As we all get a nice three-day weekend in America for Labor Day, and as we all picnic, head to the beach or run to the stores to take advantage of the Labor Day sales, it’s a good idea to recall what labor day is really about. Spoiler alert: it’s not picnics.
Labor Day is celebrated on the first Monday of September, and is a true American holiday. It is dedicated to the social and economic achievements of American workers: an annual national tribute to the contributions workers have made to the strength, prosperity, and well-being of our country. But it wasn’t a holiday that was awarded to the people of America out of thanks. Labor Day is actually the result of many unhappy workers striking in the late 1800’s, forcing the government to finally pay tribute to them.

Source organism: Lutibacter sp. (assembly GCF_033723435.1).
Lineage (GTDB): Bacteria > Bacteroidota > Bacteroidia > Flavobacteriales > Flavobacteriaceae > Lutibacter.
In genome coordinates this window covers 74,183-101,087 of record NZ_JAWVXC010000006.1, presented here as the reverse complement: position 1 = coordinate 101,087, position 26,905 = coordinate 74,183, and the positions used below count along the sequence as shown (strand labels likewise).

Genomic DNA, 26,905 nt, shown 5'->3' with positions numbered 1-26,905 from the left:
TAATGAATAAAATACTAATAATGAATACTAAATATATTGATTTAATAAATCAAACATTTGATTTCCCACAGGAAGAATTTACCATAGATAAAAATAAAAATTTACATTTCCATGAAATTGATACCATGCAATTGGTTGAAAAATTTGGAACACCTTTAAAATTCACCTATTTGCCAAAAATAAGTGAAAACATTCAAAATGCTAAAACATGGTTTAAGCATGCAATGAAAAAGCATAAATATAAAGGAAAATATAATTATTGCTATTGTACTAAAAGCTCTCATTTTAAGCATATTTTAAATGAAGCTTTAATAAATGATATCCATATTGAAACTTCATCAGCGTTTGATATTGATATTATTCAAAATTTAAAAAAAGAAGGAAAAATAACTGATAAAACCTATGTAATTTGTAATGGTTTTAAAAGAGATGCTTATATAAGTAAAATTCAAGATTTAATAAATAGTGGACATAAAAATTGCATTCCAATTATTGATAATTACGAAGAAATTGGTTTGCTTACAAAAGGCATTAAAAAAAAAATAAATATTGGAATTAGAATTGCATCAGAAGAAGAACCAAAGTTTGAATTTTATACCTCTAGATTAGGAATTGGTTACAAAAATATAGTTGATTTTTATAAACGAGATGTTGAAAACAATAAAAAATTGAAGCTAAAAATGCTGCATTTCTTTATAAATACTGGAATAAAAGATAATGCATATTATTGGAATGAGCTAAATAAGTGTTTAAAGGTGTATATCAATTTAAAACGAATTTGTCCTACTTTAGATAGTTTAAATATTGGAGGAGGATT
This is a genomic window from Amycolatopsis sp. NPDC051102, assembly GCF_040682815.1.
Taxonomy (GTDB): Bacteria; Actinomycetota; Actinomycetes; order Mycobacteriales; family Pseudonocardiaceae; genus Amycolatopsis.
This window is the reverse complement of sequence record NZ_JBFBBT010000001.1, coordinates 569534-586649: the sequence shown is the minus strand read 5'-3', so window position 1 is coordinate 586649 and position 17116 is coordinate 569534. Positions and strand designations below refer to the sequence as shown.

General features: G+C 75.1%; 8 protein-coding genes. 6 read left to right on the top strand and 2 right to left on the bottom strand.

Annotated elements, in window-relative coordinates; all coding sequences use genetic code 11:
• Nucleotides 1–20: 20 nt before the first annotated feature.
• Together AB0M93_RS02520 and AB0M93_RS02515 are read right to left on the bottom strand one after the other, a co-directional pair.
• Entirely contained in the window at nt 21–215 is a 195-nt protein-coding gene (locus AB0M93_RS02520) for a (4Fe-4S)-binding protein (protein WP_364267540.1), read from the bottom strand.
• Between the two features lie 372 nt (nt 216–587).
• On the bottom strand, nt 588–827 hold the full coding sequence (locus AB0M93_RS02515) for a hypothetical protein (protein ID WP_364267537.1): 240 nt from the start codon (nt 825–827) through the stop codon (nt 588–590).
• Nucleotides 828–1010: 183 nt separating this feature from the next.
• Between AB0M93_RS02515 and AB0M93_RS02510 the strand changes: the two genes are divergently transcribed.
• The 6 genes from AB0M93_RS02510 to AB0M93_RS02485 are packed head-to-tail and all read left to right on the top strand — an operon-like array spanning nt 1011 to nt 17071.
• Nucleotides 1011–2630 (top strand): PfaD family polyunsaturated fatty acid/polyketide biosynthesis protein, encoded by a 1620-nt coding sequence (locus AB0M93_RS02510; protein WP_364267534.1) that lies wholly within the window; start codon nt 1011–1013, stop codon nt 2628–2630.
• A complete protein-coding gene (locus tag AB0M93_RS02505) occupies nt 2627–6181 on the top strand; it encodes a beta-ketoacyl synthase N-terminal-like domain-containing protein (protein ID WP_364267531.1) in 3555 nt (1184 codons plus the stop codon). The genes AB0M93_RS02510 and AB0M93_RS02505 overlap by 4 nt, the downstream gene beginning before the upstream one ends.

The holiday has roots dating back to 1882, when the first city to celebrate the workers of America was New York. Unions organized parades and the Central Labor Union (CLU) executed the events. Two years later, Oregon instituted Labor Day as an actual holiday, passing that plan into legislations as of 1887. The first Monday in September was selected as the date of the holiday. Following a host of state celebrations, the US Congress voted in 1894 to make it a national holiday. President Grove Cleveland signed it into law. Today, Labor Day celebrations include parades and picnics, and, sadly, symbolizes an unofficial end of summer.